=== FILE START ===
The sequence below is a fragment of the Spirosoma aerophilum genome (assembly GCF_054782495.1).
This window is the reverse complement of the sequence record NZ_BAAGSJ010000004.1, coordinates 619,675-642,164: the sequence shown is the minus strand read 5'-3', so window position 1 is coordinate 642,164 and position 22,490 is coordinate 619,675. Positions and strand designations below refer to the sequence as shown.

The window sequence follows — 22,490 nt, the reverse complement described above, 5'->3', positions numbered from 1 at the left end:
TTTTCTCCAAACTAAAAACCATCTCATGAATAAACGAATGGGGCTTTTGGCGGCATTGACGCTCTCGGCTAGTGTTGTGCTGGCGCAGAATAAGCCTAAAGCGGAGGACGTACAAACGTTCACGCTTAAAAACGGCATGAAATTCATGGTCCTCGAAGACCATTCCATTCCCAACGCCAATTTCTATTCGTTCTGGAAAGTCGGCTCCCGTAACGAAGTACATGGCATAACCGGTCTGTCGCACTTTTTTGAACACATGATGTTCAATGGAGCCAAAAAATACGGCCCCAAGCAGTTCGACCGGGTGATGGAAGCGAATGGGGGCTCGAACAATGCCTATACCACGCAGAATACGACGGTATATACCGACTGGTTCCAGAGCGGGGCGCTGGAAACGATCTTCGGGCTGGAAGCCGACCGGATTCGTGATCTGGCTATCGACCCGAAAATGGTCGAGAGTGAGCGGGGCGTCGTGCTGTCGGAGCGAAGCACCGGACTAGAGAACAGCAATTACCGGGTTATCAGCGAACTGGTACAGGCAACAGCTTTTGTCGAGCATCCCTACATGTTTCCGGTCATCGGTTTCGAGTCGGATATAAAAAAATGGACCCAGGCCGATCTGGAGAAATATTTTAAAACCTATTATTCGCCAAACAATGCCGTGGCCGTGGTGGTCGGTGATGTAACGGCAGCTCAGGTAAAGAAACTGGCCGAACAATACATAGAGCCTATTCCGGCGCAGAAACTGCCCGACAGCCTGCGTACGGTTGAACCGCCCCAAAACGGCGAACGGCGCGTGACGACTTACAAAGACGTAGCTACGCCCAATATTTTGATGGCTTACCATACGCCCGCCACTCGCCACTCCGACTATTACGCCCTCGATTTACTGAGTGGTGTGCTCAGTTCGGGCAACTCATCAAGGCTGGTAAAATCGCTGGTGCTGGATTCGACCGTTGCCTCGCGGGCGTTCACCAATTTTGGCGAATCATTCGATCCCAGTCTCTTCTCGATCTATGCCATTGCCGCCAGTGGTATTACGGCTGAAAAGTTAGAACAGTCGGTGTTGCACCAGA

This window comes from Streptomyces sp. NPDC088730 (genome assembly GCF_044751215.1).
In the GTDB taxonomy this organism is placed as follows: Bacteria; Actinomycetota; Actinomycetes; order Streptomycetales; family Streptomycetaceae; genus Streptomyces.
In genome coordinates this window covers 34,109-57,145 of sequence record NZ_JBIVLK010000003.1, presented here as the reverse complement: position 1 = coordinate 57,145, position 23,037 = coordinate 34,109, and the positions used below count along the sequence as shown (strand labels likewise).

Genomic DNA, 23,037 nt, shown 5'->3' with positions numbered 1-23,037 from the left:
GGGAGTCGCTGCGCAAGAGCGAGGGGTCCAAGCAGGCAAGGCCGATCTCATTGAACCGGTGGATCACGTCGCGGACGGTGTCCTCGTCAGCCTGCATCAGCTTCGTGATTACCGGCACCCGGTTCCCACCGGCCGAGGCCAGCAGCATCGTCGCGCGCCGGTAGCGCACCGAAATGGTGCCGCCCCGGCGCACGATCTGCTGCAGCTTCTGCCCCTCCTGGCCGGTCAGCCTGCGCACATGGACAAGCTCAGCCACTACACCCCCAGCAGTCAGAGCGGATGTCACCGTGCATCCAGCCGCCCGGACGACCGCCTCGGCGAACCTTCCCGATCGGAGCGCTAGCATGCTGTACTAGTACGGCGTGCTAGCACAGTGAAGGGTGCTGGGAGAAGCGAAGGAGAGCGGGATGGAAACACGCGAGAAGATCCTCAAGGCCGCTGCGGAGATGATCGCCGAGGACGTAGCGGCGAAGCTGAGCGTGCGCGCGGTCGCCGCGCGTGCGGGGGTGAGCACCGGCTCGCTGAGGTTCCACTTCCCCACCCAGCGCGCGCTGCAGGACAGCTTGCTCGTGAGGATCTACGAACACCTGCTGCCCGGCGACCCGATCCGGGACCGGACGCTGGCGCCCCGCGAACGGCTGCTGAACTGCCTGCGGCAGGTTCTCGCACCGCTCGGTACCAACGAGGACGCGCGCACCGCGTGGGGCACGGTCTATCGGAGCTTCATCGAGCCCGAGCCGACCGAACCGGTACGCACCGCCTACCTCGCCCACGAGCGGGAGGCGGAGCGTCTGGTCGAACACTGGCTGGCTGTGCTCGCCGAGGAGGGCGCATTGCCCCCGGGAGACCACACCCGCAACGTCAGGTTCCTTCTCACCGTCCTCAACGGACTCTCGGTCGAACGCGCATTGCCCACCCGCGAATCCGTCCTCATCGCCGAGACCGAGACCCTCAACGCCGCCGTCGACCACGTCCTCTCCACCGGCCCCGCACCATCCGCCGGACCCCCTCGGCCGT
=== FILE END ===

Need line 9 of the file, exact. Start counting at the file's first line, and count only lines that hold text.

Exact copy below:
GGGAGTCGCTGCGCAAGAGCGAGGGGTCCAAGCAGGCAAGGCCGATCTCATTGAACCGGTGGATCACGTCGCGGACGGTGTCCTCGTCAGCCTGCATCAGCTTCGTGATTACCGGCACCCGGTTCCCACCGGCCGAGGCCAGCAGCATCGTCGCGCGCCGGTAGCGCACCGAAATGGTGCCGCCCCGGCGCACGATCTGCTGCAGCTTCTGCCCCTCCTGGCCGGTCAGCCTGCGCACATGGACAAGCTCAGCCACTACACCCCCAGCAGTCAGAGCGGATGTCACCGTGCATCCAGCCGCCCGGACGACCGCCTCGGCGAACCTTCCCGATCGGAGCGCTAGCATGCTGTACTAGTACGGCGTGCTAGCACAGTGAAGGGTGCTGGGAGAAGCGAAGGAGAGCGGGATGGAAACACGCGAGAAGATCCTCAAGGCCGCTGCGGAGATGATCGCCGAGGACGTAGCGGCGAAGCTGAGCGTGCGCGCGGTCGCCGCGCGTGCGGGGGTGAGCACCGGCTCGCTGAGGTTCCACTTCCCCACCCAGCGCGCGCTGCAGGACAGCTTGCTCGTGAGGATCTACGAACACCTGCTGCCCGGCGACCCGATCCGGGACCGGACGCTGGCGCCCCGCGAACGGCTGCTGAACTGCCTGCGGCAGGTTCTCGCACCGCTCGGTACCAACGAGGACGCGCGCACCGCGTGGGGCACGGTCTATCGGAGCTTCATCGAGCCCGAGCCGACCGAACCGGTACGCACCGCCTACCTCGCCCACGAGCGGGAGGCGGAGCGTCTGGTCGAACACTGGCTGGCTGTGCTCGCCGAGGAGGGCGCATTGCCCCCGGGAGACCACACCCGCAACGTCAGGTTCCTTCTCACCGTCCTCAACGGACTCTCGGTCGAACGCGCATTGCCCACCCGCGAATCCGTCCTCATCGCCGAGACCGAGACCCTCAACGCCGCCGTCGACCACGTCCTCTCCACCGGCCCCGCACCATCCGCCGGACCCCCTCGGCCGT